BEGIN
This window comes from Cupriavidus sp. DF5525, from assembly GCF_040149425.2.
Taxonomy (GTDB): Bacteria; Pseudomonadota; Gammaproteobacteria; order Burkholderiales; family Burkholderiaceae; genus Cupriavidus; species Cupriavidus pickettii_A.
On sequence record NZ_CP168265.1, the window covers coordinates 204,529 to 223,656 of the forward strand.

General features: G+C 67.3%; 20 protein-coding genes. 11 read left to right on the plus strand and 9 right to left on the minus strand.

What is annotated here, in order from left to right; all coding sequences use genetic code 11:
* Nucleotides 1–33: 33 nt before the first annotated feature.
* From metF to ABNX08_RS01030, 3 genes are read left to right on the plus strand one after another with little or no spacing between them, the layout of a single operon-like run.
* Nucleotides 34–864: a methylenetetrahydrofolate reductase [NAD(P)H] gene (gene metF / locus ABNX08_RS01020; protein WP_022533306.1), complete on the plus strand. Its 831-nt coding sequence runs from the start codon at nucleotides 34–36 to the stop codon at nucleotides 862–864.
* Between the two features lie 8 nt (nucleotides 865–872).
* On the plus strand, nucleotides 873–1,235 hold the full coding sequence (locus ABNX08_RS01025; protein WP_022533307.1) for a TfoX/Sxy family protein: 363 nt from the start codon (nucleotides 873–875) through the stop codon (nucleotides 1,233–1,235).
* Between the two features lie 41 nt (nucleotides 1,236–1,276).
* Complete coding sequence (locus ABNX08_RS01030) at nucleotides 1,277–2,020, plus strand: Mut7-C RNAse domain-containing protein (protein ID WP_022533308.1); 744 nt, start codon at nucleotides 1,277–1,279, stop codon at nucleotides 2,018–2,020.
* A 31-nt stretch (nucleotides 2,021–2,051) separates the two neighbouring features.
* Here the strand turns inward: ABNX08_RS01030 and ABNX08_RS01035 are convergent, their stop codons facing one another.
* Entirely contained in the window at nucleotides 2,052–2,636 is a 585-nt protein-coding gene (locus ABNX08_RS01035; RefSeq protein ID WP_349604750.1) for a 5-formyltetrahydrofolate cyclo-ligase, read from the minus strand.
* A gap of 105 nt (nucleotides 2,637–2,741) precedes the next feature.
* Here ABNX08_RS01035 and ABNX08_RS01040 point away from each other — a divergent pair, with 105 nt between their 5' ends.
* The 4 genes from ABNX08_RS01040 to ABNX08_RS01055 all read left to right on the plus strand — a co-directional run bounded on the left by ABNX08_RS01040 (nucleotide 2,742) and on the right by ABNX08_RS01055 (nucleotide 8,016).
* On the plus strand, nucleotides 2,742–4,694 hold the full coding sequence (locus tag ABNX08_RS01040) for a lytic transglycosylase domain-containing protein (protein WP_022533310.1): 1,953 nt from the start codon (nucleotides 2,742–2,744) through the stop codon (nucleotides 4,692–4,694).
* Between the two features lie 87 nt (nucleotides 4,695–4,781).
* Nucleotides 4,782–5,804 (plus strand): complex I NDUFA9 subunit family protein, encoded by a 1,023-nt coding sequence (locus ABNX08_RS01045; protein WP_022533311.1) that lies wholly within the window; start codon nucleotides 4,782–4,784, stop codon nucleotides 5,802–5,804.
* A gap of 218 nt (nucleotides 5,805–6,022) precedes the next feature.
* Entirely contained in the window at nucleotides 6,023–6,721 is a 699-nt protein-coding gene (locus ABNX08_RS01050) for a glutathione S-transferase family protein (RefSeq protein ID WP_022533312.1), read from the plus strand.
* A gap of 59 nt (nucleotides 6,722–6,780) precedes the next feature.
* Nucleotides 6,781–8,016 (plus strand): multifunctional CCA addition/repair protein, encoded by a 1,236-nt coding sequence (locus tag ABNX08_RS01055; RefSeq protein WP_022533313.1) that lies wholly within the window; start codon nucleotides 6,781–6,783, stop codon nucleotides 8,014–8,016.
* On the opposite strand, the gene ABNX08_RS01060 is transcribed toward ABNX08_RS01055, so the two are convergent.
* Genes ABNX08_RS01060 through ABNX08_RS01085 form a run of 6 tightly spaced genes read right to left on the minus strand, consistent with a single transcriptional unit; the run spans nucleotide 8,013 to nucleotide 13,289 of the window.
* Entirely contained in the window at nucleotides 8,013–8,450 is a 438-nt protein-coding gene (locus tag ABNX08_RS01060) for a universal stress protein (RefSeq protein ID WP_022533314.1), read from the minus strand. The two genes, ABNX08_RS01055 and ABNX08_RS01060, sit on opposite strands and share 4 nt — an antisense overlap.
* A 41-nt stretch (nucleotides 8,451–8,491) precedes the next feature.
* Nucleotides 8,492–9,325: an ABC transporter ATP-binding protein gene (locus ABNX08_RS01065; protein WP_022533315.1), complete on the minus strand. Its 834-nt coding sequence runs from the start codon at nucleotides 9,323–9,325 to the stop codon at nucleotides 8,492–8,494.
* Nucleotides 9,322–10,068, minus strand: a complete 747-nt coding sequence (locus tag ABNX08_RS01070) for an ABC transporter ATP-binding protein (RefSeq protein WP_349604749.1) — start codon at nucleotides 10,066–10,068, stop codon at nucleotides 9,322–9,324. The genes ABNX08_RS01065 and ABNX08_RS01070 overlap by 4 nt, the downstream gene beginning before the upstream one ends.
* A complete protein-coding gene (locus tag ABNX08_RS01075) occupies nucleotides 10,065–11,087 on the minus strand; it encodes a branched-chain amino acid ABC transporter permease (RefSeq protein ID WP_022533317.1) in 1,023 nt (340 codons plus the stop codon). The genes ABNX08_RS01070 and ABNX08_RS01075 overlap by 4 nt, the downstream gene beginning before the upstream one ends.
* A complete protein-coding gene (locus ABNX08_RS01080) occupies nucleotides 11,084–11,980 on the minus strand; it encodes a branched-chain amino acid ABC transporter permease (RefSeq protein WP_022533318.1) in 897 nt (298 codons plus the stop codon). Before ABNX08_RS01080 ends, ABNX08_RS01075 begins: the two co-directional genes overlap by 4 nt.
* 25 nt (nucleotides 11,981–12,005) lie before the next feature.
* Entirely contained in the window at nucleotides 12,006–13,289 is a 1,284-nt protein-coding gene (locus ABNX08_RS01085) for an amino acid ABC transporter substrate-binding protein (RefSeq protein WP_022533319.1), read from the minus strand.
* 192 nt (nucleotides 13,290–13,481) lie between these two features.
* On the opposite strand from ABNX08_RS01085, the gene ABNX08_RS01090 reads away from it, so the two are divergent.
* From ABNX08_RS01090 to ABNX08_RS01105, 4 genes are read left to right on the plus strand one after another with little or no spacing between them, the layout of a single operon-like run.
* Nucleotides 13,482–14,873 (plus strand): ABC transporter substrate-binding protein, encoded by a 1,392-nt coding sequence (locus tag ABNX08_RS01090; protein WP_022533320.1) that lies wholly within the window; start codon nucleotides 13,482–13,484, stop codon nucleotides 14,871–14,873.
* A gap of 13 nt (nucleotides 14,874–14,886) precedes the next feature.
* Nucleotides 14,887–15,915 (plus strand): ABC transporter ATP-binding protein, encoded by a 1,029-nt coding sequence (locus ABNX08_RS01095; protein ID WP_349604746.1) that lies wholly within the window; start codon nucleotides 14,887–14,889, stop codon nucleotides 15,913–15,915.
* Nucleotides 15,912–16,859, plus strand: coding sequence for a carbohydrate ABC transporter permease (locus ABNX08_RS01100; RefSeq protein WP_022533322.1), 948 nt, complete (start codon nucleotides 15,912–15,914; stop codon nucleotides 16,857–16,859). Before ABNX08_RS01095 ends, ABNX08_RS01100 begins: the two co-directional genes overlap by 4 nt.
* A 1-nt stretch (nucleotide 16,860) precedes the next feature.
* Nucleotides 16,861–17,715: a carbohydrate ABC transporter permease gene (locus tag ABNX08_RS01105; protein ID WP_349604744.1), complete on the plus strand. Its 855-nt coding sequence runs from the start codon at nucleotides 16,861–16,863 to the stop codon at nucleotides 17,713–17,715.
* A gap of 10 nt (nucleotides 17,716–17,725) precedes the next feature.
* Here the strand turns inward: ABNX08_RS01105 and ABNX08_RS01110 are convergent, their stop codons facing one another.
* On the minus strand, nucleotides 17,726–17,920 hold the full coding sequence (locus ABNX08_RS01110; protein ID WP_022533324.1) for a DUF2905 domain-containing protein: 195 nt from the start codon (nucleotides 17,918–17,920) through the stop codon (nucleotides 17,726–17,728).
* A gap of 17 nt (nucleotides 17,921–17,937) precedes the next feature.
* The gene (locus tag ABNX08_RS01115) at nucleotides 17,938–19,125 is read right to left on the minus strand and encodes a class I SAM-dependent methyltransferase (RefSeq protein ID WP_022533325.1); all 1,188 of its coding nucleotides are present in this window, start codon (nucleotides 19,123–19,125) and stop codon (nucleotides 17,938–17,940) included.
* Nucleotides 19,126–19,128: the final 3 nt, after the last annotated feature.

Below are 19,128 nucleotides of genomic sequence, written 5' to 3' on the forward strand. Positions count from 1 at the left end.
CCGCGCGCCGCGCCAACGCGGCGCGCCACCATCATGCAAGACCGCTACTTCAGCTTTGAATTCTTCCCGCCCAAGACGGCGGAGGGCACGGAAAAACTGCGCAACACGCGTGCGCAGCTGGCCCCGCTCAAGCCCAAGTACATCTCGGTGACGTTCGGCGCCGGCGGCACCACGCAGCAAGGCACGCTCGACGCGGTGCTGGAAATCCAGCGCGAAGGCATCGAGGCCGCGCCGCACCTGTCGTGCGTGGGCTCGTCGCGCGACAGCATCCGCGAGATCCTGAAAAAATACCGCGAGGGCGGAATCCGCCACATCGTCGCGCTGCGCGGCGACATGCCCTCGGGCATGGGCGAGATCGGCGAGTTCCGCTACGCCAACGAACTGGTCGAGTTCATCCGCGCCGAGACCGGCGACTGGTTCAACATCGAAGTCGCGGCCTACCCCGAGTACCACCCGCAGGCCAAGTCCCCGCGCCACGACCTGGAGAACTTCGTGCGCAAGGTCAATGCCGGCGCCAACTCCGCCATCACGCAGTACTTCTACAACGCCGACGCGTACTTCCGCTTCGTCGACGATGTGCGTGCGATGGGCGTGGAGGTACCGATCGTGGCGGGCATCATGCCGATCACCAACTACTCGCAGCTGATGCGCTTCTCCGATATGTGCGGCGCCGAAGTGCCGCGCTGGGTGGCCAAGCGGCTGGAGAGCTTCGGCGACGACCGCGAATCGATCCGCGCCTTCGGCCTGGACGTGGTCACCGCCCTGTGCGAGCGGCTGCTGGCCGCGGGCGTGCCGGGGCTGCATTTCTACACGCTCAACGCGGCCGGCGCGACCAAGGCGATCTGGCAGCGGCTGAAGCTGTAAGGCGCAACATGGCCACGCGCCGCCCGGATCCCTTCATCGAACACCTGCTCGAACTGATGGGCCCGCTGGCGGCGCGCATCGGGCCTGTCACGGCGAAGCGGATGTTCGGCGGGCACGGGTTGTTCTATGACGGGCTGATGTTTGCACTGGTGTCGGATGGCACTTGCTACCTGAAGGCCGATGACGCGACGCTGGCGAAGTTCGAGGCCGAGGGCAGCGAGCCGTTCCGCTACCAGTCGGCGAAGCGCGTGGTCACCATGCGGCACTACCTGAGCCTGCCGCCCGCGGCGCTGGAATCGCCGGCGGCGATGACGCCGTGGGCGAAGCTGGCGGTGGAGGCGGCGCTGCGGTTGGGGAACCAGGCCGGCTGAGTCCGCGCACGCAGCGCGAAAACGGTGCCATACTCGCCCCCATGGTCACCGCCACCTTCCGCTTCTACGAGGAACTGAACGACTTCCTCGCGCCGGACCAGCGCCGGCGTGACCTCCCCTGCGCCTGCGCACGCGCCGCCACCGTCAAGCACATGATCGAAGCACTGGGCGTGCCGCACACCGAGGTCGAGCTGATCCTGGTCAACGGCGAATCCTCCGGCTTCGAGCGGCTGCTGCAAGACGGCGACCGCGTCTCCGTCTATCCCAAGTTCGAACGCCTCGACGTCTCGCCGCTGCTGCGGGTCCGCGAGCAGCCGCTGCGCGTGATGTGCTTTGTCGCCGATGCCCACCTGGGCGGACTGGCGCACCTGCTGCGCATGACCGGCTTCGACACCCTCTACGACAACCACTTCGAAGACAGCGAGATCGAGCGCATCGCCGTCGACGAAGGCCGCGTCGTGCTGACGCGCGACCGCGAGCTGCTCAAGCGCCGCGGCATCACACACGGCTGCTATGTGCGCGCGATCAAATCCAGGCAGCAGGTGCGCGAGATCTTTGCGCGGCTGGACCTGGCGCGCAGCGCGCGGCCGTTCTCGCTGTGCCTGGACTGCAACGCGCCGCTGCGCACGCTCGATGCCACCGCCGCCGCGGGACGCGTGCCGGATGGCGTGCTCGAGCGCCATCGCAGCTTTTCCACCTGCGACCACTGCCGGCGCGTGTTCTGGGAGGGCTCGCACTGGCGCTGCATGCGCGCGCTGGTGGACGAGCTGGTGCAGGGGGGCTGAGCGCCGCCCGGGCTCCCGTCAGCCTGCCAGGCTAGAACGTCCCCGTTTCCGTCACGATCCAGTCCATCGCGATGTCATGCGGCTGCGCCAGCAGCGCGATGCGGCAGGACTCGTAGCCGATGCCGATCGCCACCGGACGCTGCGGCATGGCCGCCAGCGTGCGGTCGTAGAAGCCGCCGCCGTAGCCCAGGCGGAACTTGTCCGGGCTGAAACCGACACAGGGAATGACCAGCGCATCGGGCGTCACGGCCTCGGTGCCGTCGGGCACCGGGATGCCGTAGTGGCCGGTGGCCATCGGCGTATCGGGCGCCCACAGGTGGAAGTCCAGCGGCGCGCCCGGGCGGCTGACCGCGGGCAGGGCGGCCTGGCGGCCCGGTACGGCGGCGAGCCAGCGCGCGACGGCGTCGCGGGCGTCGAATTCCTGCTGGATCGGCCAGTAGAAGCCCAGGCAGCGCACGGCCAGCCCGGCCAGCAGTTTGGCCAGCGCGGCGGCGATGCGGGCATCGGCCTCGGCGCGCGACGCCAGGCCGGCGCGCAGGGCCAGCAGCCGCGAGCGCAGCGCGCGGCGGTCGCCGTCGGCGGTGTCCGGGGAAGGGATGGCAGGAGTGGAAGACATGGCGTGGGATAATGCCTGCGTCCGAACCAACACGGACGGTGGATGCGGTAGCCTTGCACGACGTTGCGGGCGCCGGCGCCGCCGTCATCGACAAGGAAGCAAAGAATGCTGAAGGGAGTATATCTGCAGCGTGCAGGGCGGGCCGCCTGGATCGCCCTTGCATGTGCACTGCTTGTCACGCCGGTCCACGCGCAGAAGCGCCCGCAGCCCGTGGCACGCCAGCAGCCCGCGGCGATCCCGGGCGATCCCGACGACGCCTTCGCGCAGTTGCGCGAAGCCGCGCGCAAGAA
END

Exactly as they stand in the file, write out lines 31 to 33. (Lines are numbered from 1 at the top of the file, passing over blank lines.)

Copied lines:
* Nucleotides 9,322–10,068, minus strand: a complete 747-nt coding sequence (locus tag ABNX08_RS01070) for an ABC transporter ATP-binding protein (RefSeq protein WP_349604749.1) — start codon at nucleotides 10,066–10,068, stop codon at nucleotides 9,322–9,324. The genes ABNX08_RS01065 and ABNX08_RS01070 overlap by 4 nt, the downstream gene beginning before the upstream one ends.
* A complete protein-coding gene (locus tag ABNX08_RS01075) occupies nucleotides 10,065–11,087 on the minus strand; it encodes a branched-chain amino acid ABC transporter permease (RefSeq protein ID WP_022533317.1) in 1,023 nt (340 codons plus the stop codon). The genes ABNX08_RS01070 and ABNX08_RS01075 overlap by 4 nt, the downstream gene beginning before the upstream one ends.
* A complete protein-coding gene (locus ABNX08_RS01080) occupies nucleotides 11,084–11,980 on the minus strand; it encodes a branched-chain amino acid ABC transporter permease (RefSeq protein WP_022533318.1) in 897 nt (298 codons plus the stop codon). Before ABNX08_RS01080 ends, ABNX08_RS01075 begins: the two co-directional genes overlap by 4 nt.